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Arabic Logic from al-Fārābī to Averroes

Saloua Chatti
Publication Date: 
Number of Pages: 
Studies in Universal Logic
[Reviewed by
Jeff Oaks
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The study of logic had already enjoyed a long and varied history before the turn of the twentieth century when people like Boole, Frege, Russell, and Peano transformed it into the discipline it is today. Textual traditions in logic stretch back more than two thousand years to the works of philosophers in Greece, India, and China who independently developed principles of correct reasoning. The most complete account of logic in ancient Greece is preserved in Aristotle’s Organon, the title given to a collection of his writings. Later, when philosophers of the medieval Islamic world turned their attention to logic, they worked squarely in the tradition of Aristotle and his Greek commentators.
Saloua Chatti’s book gives a detailed account of the theories of logic of three principal figures writing in Arabic: al-Fārābı̄ (870-950/1 CE), Avicenna (Ibn Sınā, ca. 970-1037 CE), and Averroes (Ibn Rushd, 1126-1198 CE). These three not only worked at different times but also in distinctly different places. Al-Fārābı̄ spent his life between Iraq and Syria, Avicenna lived in Persia, and Averroes in Andalusia. The three philosophers also held different ideas about how one should approach the Aristotelian tradition and the study of logic in general.  AlFārābı̄ for the most part followed Aristotle, and when he diverged from that path he often endorsed the modifications  and interpretations of Alexander of Aphrodisias (ca. 200 CE) or he introduced innovations of his own. Avicenna is the most original of the three.  He not only introduced refinements and corrections to Aristotle and the Greek and Arabic commentators, but he extended their work to  produce a theory that was better developed, more complex, and which took on a more formal character. With Averroes, we find a return to the Greek master. Aristotle is routinely defended and the modifications of Greek and Arabic commentators are rejected.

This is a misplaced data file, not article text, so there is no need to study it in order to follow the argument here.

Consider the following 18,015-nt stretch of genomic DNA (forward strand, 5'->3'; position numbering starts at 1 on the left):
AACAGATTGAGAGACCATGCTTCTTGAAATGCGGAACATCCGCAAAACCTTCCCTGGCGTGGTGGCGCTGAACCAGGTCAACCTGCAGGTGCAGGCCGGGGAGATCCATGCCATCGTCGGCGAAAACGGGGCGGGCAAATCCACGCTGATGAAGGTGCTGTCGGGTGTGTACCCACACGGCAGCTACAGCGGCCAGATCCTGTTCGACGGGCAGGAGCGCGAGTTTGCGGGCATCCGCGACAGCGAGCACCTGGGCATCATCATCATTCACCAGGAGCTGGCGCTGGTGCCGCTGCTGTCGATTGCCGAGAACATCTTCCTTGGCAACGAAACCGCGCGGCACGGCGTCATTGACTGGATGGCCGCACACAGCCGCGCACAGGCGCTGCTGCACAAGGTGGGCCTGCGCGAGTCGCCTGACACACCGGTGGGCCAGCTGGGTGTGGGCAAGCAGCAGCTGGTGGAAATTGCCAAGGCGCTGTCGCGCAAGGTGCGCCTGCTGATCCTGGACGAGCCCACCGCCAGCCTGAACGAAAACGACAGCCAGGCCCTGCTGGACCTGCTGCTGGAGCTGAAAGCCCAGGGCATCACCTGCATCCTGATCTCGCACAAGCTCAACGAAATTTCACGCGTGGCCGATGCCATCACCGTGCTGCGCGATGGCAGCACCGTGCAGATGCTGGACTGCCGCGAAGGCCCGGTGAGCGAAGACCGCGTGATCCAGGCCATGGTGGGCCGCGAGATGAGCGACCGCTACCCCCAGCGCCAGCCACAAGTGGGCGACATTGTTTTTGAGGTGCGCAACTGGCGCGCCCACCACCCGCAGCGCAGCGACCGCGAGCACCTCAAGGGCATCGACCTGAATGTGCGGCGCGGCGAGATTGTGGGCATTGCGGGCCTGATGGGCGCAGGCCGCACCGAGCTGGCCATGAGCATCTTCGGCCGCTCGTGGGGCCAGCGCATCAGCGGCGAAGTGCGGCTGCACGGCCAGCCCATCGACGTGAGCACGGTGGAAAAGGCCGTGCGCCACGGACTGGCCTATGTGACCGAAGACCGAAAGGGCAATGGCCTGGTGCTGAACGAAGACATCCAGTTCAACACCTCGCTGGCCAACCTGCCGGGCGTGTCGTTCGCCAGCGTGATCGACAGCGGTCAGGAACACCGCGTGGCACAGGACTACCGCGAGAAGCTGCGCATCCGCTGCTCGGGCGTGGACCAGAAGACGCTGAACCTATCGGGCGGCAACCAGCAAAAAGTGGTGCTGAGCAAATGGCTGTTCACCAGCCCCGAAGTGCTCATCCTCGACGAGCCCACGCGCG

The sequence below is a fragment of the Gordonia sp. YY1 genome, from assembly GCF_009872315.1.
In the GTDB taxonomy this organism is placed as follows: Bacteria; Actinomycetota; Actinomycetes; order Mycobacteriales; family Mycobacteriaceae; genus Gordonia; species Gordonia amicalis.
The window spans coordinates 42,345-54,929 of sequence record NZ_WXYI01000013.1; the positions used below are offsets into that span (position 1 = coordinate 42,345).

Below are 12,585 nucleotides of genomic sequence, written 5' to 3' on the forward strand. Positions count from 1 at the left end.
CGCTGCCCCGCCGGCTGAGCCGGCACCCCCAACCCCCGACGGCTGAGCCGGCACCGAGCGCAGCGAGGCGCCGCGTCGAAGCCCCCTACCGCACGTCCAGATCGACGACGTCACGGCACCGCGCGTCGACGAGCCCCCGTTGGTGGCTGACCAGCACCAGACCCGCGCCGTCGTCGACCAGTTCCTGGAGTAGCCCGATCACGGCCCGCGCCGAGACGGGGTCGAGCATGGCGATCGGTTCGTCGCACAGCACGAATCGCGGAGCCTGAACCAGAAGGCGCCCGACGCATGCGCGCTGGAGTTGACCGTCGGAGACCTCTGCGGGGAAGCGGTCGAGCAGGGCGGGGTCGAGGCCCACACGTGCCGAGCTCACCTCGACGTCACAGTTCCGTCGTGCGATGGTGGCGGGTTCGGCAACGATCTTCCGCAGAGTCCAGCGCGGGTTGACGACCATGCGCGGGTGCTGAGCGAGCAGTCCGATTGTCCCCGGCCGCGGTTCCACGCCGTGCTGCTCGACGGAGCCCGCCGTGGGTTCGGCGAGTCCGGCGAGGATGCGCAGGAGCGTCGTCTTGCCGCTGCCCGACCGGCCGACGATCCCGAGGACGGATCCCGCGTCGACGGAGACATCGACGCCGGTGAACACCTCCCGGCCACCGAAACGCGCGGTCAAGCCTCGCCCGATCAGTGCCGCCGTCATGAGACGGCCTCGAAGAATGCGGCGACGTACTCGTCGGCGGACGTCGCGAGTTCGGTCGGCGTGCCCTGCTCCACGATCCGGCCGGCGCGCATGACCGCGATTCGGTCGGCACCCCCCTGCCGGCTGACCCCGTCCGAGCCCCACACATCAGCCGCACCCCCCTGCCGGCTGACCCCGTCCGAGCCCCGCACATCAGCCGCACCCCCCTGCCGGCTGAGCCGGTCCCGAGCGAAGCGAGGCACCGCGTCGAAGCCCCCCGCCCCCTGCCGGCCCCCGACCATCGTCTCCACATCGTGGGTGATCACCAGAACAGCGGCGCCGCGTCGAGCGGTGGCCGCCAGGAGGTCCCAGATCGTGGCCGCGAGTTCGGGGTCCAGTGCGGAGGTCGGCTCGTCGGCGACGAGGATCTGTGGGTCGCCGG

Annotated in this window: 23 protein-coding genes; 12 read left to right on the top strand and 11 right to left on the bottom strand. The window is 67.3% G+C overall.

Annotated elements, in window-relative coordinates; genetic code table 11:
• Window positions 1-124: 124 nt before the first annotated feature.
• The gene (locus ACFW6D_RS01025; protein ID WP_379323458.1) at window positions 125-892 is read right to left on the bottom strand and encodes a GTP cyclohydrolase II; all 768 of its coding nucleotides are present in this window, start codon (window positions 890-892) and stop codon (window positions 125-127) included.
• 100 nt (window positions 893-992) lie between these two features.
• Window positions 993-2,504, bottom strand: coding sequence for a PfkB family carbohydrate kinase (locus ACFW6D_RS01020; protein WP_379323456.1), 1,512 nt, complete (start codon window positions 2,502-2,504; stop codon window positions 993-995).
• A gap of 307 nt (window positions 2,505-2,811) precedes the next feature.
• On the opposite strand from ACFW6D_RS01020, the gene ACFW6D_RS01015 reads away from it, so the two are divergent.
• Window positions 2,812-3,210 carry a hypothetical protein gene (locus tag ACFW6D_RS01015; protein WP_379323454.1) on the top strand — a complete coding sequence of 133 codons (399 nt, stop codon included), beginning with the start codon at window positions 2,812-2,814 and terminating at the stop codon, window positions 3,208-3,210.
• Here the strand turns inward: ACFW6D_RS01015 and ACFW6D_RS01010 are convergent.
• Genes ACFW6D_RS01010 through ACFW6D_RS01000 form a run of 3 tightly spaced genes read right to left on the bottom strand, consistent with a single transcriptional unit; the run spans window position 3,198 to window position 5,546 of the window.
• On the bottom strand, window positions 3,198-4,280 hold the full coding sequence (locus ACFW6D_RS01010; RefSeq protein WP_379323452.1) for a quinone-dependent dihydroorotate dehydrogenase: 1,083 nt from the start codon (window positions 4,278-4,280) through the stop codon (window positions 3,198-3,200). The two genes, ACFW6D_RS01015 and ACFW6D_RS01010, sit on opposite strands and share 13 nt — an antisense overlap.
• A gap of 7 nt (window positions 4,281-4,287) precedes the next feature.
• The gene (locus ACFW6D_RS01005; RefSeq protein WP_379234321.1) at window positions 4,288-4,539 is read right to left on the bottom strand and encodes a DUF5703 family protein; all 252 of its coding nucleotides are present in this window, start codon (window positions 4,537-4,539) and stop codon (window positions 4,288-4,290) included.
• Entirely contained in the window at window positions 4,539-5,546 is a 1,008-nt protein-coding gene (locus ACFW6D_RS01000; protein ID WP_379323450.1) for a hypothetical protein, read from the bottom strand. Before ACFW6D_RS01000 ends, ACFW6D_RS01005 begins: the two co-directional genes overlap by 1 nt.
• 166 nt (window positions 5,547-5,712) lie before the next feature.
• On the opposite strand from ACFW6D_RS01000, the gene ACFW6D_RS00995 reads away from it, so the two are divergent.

The book covers in order three aspects of logic in these philosophers: categorical logic, modal logic, and hypothetical logic. (By ‘categorical’ Chatti of course intends categories in Aristotle’s sense and not modern category theory.) The chapter on categorical logic deals first with oppositions between categorical propositions and then with basic syllogistic reasoning. Modal logic covers syllogisms involving necessity and possibility, and in hypothetical logic, the syllogisms contain some conditional statement. Chatti also devotes some attention to methods of proof, noting in particular that al-Fārābı avoided proofs by reductio ad absurdum.  
Throughout the book, Chatti situates the innovations and variations among the three philosophers in a broader context, often comparing them with what we later read in Jean Buridan, in the Port-Royal logic, or in other works both earlier and later. She liberally cites the secondary literature, much of which she herself has written. As an introduction to Arabic logic, she made a good choice by focusing on three particularly prominent thinkers, and not attempting to give an overview of developments across the works of the dozens of Arabic philosophers whose works are extant. 
Familiarity with the logic of Aristotle is presumed. As the back cover states, “This unique study will appeal mainly to historians of logic, logicians, and philosophers who seek a better understanding of the Arabic tradition. It will also be of interest to modern logicians who wish to delve into the historical aspects and progression of their discipline. Furthermore, this book will serve as a valuable resource for graduate students who wish to complement their general knowledge of Arabic culture, logic, and sciences.”
Last, I should note that the reader of Chatti’s book will quickly notice by the phrasing of the sentences that she is not a native English speaker, and also that the book contains a few typographical errors. These issues are of no real importance. The book is perfectly readable as it is and serves as a solid and well-organized introduction to Arabic logic.


Jeff Oaks ([email protected]) is a professor of mathematics at University of Indianapolis. His area of research is the history of mathematics, particularly Arabic algebra.